Now, as you may have seen, America is close to another civil war, well, at least it feels like it. The events in Charlottesville, Virgina seems to have woken a lot of people up to the prominent number of hate groups in 2017. Many will say, Trump brought this out of them (spoiler alert: he did) and others will say this has become normal to living in the south. But, what is not okay is for hate groups to continue to spread hate in this diverse a** country.
Another thing that is becoming not okay to do: to discuss this in a professional atmosphere. I grow aggravated every time I am asked by an employer how do these events in the news make me feel. Yes, it affects us Black/Latinas. I have been asked by two different employers how the election of Trump makes me feel. It makes me want to shout for joy that White America got their wish. Seriously?!
It infuriates me that majority of America not only entertained the idea of his presidency, but actually elected him. But, can you really express this anger to your boss who is white and may be an undercover trump supporter? No, you can’t. You have to hold a smile on your face and say, “it is what it is.” That is always my escape goat phrase.
So, what do you do when other co-workers are discussing the Charlottesville event and removing of the Confederate “heroes”? You sit out of the conversation and listen. You use wisdom over emotion. Listen to which co-worker has an “it’s American history” response and you take notes. You remind yourself to not engage in a race convo with this individual. For if they have been on this earth, this long thinking that slavery and genocide of minorities classify them as a war hero, then you spewing hardcore facts with them won’t change their mind.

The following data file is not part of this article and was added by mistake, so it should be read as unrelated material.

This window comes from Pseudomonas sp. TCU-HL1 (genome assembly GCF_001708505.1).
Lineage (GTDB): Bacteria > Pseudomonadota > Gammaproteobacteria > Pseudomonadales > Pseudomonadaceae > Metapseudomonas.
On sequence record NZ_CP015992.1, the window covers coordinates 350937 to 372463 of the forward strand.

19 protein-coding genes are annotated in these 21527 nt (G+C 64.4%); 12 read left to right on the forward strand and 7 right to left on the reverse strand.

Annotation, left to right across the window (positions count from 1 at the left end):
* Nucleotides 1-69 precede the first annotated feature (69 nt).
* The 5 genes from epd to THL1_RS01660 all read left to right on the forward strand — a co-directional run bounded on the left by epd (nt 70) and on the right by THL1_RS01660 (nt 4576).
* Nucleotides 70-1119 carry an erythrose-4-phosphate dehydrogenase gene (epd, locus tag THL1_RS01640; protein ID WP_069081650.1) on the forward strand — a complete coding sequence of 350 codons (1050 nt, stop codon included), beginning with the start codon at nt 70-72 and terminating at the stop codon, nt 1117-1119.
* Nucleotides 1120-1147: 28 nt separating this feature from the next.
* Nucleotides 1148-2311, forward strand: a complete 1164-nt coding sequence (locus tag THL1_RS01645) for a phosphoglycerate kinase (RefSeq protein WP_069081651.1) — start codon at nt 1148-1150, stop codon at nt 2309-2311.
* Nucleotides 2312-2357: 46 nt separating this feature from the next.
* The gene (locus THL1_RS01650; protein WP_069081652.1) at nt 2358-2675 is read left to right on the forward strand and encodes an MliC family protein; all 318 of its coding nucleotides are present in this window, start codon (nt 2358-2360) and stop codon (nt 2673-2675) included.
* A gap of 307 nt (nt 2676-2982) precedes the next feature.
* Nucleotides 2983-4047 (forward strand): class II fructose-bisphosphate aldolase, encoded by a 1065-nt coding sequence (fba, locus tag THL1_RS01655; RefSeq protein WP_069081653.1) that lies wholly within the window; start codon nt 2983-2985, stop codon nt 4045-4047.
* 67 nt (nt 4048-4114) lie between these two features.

Once ignorance is taught, it is very hard to rewire it. I learned this from countless Facebook and in person debates with people who believe we should stop pushing our cultural pride out so much. I learned the hard way that sometimes you need to have a closed mouth and open ears. So when you step foot into that office, restaurant, art studio, or wherever you work and are asked for your thoughts on these events. Sometimes you have to say, “It is what it is,” then keep it moving.
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